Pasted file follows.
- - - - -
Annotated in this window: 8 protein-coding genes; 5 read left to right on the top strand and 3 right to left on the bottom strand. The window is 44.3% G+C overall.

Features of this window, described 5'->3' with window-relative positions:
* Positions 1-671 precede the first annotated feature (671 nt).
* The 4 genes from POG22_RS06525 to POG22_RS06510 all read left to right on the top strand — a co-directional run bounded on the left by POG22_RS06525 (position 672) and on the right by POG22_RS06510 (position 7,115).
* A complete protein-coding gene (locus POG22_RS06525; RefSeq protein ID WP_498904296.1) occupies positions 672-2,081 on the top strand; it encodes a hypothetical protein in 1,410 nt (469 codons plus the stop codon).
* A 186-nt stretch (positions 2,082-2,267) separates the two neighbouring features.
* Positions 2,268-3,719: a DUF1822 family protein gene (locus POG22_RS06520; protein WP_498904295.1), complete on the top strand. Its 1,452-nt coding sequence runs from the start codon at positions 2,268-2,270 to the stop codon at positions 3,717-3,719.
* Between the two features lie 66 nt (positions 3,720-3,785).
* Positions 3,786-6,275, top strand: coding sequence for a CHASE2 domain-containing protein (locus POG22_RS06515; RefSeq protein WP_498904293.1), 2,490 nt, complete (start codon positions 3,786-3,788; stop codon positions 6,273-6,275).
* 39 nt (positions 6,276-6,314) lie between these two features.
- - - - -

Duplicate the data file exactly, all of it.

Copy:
Annotated in this window: 8 protein-coding genes; 5 read left to right on the top strand and 3 right to left on the bottom strand. The window is 44.3% G+C overall.

Features of this window, described 5'->3' with window-relative positions:
* Positions 1-671 precede the first annotated feature (671 nt).
* The 4 genes from POG22_RS06525 to POG22_RS06510 all read left to right on the top strand — a co-directional run bounded on the left by POG22_RS06525 (position 672) and on the right by POG22_RS06510 (position 7,115).
* A complete protein-coding gene (locus POG22_RS06525; RefSeq protein ID WP_498904296.1) occupies positions 672-2,081 on the top strand; it encodes a hypothetical protein in 1,410 nt (469 codons plus the stop codon).
* A 186-nt stretch (positions 2,082-2,267) separates the two neighbouring features.
* Positions 2,268-3,719: a DUF1822 family protein gene (locus POG22_RS06520; protein WP_498904295.1), complete on the top strand. Its 1,452-nt coding sequence runs from the start codon at positions 2,268-2,270 to the stop codon at positions 3,717-3,719.
* Between the two features lie 66 nt (positions 3,720-3,785).
* Positions 3,786-6,275, top strand: coding sequence for a CHASE2 domain-containing protein (locus POG22_RS06515; RefSeq protein WP_498904293.1), 2,490 nt, complete (start codon positions 3,786-3,788; stop codon positions 6,273-6,275).
* 39 nt (positions 6,276-6,314) lie between these two features.